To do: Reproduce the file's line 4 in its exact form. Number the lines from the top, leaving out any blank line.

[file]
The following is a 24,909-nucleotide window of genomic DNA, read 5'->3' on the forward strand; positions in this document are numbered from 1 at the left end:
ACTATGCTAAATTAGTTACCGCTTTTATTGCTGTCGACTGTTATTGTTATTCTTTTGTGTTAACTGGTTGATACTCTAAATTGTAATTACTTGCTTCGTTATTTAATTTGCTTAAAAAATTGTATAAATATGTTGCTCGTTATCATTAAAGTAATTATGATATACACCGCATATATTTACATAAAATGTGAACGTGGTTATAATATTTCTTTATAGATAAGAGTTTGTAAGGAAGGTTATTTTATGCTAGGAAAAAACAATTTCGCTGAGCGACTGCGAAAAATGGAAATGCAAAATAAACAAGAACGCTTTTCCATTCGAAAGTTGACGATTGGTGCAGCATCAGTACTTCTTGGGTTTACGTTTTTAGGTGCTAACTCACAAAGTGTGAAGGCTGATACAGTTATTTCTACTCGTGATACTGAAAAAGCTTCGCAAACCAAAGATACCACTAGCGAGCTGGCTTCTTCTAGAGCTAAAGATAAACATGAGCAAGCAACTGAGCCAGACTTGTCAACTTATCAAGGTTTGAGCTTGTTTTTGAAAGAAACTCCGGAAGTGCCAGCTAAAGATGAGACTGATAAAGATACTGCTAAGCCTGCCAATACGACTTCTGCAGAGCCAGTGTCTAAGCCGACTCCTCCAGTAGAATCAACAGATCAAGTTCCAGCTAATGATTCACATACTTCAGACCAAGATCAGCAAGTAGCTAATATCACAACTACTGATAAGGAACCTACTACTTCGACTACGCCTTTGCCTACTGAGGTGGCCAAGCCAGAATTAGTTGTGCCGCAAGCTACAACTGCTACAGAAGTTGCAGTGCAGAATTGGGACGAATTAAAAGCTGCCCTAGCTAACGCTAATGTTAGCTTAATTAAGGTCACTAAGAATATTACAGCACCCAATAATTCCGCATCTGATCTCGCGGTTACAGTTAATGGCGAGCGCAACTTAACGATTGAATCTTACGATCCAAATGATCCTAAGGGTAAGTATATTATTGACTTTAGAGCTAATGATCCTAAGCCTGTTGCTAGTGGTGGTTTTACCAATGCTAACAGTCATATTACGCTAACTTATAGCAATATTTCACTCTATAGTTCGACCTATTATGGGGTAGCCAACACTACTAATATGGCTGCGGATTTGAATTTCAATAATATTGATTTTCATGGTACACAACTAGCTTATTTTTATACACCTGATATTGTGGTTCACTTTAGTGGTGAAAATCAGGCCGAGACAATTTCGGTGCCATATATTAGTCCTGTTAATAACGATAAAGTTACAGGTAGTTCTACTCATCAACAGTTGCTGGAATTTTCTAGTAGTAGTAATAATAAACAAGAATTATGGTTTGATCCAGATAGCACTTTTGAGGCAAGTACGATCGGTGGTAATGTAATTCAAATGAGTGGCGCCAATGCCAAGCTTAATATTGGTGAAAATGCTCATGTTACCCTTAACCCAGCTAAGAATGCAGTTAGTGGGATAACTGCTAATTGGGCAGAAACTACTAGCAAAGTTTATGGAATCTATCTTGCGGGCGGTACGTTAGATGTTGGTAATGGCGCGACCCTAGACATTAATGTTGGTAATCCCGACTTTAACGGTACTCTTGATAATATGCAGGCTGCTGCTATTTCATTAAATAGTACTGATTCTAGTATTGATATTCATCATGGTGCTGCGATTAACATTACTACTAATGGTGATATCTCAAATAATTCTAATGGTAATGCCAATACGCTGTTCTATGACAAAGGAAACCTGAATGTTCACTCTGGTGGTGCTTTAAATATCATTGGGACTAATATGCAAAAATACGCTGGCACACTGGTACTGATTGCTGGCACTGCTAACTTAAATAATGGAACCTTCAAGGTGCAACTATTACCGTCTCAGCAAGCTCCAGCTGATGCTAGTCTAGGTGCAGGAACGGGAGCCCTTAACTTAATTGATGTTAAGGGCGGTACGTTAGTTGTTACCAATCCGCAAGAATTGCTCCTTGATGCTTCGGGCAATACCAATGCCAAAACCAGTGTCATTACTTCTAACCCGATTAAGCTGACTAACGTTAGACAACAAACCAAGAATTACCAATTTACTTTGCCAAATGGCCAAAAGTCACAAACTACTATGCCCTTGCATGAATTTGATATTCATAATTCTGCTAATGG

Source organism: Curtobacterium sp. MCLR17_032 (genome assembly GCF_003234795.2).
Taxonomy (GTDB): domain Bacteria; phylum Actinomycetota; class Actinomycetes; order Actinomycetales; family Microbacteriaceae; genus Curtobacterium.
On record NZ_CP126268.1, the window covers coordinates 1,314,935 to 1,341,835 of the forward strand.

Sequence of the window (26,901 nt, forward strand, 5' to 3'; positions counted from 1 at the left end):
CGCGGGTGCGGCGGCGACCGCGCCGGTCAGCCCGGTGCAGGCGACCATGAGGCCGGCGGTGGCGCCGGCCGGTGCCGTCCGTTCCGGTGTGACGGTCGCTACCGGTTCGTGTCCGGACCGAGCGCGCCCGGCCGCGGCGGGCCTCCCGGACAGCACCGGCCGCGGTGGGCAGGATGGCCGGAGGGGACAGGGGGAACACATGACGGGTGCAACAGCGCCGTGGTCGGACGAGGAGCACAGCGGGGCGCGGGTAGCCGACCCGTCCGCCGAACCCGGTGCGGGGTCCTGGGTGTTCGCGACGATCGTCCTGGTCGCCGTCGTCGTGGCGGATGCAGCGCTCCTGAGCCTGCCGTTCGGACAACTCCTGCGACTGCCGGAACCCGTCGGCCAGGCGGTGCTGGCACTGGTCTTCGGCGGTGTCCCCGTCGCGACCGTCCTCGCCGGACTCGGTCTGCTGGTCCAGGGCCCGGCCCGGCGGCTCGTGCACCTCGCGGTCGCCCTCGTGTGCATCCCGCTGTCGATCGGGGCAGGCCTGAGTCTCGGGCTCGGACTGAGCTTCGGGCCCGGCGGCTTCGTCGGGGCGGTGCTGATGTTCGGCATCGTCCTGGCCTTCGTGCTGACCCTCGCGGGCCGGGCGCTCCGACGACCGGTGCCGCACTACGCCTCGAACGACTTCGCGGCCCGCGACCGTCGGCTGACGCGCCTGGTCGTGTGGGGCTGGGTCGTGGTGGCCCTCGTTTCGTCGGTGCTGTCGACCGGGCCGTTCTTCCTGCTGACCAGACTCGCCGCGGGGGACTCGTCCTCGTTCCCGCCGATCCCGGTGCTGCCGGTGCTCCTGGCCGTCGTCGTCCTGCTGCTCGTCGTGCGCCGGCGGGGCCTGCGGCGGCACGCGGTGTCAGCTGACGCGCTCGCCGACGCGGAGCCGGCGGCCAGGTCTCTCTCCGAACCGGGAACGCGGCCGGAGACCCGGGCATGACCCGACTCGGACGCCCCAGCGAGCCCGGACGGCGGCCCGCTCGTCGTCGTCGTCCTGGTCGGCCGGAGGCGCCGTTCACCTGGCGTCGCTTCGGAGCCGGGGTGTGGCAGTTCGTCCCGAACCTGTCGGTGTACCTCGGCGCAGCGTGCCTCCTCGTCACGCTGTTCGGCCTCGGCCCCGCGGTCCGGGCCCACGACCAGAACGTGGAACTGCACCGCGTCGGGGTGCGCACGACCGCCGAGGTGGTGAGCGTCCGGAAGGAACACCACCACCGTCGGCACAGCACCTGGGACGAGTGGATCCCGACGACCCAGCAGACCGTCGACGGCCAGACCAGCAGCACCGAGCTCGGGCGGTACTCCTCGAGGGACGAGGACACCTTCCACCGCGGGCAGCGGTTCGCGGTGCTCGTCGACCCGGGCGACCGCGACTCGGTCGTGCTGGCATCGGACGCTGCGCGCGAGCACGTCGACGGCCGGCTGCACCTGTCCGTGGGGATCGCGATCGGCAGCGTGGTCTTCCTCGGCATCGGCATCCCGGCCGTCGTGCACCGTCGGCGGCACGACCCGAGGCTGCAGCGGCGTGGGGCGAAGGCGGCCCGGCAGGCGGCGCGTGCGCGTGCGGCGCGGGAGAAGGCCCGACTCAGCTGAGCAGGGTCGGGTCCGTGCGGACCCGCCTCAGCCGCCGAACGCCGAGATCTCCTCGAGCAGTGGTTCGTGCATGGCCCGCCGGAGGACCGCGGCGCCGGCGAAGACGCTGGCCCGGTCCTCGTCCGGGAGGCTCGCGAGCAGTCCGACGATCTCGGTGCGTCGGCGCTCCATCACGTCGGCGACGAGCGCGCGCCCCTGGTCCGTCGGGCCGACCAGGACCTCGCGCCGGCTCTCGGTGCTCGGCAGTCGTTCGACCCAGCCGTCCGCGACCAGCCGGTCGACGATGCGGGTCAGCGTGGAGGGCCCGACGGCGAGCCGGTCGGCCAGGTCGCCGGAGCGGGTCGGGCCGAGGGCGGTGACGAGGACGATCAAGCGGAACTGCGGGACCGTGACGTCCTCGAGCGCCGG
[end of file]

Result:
Taxonomy (GTDB): domain Bacteria; phylum Actinomycetota; class Actinomycetes; order Actinomycetales; family Microbacteriaceae; genus Curtobacterium.